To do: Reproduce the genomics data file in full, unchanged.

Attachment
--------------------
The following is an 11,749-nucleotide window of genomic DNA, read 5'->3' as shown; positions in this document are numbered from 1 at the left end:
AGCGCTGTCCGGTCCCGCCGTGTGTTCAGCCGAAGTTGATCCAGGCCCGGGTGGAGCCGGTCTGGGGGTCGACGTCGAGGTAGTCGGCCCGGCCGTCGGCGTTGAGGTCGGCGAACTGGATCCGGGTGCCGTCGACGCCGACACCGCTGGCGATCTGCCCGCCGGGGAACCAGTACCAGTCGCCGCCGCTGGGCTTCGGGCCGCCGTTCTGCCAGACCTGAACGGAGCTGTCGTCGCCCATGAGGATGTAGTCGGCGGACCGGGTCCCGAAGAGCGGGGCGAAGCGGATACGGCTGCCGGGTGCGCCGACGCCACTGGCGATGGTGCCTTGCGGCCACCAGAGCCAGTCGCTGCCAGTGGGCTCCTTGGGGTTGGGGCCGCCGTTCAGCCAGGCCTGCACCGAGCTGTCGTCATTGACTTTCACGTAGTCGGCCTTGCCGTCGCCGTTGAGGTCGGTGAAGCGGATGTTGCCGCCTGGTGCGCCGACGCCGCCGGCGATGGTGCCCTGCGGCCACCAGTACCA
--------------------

The following is an 11,749-nucleotide window of genomic DNA, read 5'->3' as shown; positions in this document are numbered from 1 at the left end:
AGCGCTGTCCGGTCCCGCCGTGTGTTCAGCCGAAGTTGATCCAGGCCCGGGTGGAGCCGGTCTGGGGGTCGACGTCGAGGTAGTCGGCCCGGCCGTCGGCGTTGAGGTCGGCGAACTGGATCCGGGTGCCGTCGACGCCGACACCGCTGGCGATCTGCCCGCCGGGGAACCAGTACCAGTCGCCGCCGCTGGGCTTCGGGCCGCCGTTCTGCCAGACCTGAACGGAGCTGTCGTCGCCCATGAGGATGTAGTCGGCGGACCGGGTCCCGAAGAGCGGGGCGAAGCGGATACGGCTGCCGGGTGCGCCGACGCCACTGGCGATGGTGCCTTGCGGCCACCAGAGCCAGTCGCTGCCAGTGGGCTCCTTGGGGTTGGGGCCGCCGTTCAGCCAGGCCTGCACCGAGCTGTCGTCATTGACTTTCACGTAGTCGGCCTTGCCGTCGCCGTTGAGGTCGGTGAAGCGGATGTTGCCGCCTGGTGCGCCGACGCCGCCGGCGATGGTGCCCTGCGGCCACCAGTACCA